As part of your application in Mobility Online you need to submit various supporting documents. If these documents have been issued by a national authority other than Belgium, the Belgian government requires that you submit legalised copies of each document. There are various options to legalise your document.
The legalisation is done in the country where the document was issued. There are different procedures to authenticate a document. The procedure to follow depends on the country where the document was issued. Please always check the website of the Belgian Ministry of Foreign Affairs for the most recent information. When using this website, in the field ‘document group’, always choose ‘other documents drawn up or legalised by a competent local authority’.
This procedure consist of a chain of individual authentications of the document. Initially the verification is done by officials of the country where the document was issued, secondly by the Embassy or Consulate where the document is to be used. Check the list of the countries for which a traditional legalisation is required. An example of a traditional legalisation is shown below.
Countries that signed the Apostille Convention use a simplified legalisation procedure. The procedure is reduced to the issuance of a standard authentication certificate (or apostille) by an authority designated by the country where the public document was issued. Check the list of the countries for which an apostille is required. Please note that an apostille can only be provided by the designated authority. More details about these authorities can be found on this website. An example of an apostille is shown below.
Countries that signed the Brussels Convention of 25 May 1987 are exempted from the requirements of legalisation. For these countries a certified copy (a copy of the degree certificate stamped and signed by the issuing university) is sufficient. Check the list of the countries for which a certified copy is sufficient.
Additional legalisation requirements
For a small number of countries additional legalisation requirements are asked. Check the list of the countries with additional legalisation requirements. The requirements are set by the Belgian Ministry of Foreign Affairs. To have the most recent update it is advised to consult their website.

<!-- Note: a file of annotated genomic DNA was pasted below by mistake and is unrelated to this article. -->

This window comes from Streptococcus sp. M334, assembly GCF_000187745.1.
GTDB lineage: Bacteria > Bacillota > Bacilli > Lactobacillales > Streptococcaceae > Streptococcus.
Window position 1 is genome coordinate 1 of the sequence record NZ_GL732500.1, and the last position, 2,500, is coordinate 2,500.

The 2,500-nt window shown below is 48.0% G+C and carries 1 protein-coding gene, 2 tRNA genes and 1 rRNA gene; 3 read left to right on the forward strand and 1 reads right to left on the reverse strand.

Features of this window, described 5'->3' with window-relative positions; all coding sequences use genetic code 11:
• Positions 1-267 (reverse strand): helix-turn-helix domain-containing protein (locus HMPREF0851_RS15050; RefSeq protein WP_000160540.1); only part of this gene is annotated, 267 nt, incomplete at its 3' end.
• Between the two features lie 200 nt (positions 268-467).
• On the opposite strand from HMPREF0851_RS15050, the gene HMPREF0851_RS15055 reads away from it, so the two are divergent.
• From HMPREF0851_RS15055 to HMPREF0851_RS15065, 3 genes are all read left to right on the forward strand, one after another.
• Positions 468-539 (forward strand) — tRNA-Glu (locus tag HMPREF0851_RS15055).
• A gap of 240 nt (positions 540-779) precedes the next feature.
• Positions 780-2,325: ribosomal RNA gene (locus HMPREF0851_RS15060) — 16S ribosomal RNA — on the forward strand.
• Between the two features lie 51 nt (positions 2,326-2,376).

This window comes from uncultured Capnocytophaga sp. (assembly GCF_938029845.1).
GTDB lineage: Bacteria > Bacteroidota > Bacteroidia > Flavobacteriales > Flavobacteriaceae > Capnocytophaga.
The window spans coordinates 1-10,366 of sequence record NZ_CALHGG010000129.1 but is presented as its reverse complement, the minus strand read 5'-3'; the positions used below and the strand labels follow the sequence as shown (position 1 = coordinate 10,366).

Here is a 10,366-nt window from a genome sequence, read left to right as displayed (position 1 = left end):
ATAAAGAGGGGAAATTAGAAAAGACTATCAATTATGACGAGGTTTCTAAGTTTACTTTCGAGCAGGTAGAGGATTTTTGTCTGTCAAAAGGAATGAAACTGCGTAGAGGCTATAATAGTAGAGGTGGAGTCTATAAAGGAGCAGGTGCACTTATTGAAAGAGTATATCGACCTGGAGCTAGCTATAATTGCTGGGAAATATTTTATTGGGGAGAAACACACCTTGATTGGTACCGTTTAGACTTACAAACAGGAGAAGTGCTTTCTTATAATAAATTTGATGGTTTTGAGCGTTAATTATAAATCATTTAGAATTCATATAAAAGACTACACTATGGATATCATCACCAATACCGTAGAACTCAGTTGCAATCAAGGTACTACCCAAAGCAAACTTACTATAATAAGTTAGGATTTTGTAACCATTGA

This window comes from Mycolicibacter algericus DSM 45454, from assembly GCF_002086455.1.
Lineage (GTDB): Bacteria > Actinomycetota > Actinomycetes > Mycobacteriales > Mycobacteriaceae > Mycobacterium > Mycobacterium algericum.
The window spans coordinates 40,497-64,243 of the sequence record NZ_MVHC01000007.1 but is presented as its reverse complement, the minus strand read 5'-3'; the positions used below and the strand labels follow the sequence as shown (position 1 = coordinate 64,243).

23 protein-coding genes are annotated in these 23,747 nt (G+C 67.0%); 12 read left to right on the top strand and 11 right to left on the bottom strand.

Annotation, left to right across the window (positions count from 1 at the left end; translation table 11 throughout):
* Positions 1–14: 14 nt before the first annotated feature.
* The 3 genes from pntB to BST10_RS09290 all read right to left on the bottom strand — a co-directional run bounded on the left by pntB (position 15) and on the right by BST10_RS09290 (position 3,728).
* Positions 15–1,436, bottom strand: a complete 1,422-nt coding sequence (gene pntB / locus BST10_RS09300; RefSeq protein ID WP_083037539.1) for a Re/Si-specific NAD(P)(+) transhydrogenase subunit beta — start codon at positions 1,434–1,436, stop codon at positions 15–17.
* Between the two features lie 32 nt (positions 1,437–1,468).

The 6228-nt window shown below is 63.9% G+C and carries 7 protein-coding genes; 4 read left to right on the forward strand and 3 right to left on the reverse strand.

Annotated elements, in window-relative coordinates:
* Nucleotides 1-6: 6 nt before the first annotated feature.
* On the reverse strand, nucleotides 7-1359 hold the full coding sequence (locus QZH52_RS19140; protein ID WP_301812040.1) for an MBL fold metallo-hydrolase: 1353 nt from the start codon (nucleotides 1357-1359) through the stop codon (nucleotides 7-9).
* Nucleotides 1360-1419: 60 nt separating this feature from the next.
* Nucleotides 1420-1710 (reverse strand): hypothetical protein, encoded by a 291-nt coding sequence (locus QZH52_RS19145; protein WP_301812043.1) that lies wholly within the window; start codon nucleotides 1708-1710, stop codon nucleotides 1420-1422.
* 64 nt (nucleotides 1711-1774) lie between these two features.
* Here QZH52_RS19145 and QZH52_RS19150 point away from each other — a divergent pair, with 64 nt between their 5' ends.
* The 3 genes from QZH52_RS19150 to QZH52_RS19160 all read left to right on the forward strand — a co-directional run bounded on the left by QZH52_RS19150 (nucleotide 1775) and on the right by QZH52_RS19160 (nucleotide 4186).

Chinese students that already need to provide an APS certificate are exempted from providing documents that are legalised by the Belgian embassy. Besides the APS certificate the following documents are required:
- a notarized copy of their degree certificate (including a notarized translation)
- a notarized attestation from the university regarding the graduation (including a notarized translation)
Students that are completely exempted from the APS procedure do need to submit a copy of their degree certificate/graduation certificate (including translations) that has been legalised by the Belgian embassy.
In the final phase of the admission procedure students need to provide a hard copy of the relevant degree certificate and a hard copy of the academic transcripts. These documents need to be accompanied by a translation in case the original documents are not drawn up in Dutch, French, German or English.
All these documents, including the translations, need to be properly legalised (see above ‘how to get a document legalised’). Documents that are certified in other ways than explained above will not be accepted. The degree certificate and the academic transcripts should be the same as the copies that were uploaded earlier electronically (in Mobility Online). In case your original degree certificate was legalised (instead of a copy of it), you will not be required to send us the original certificate. An ordinary copy will suffice along with the legalised copy of the transcripts. If admitted, you’ll be asked to present the original legalised diploma upon enrolment. Please note that ordinary copies of transcripts are never accepted during the authenticity screening.
Final year students, that have not graduated yet, should send an original letter from their home institution mentioning the programme they are studying, their status and the expected graduation date. The letter itself needs to be originally signed and stamped by the home institution. A legalisation is not required. These students will need to submit a legalised copy of the degree certificate later on, upon enrolment. Students that have applied in recent years and want to reapply, will not be asked to submit the same documents again. Application documents are kept during a certain period of time and can be re-used when reapplying.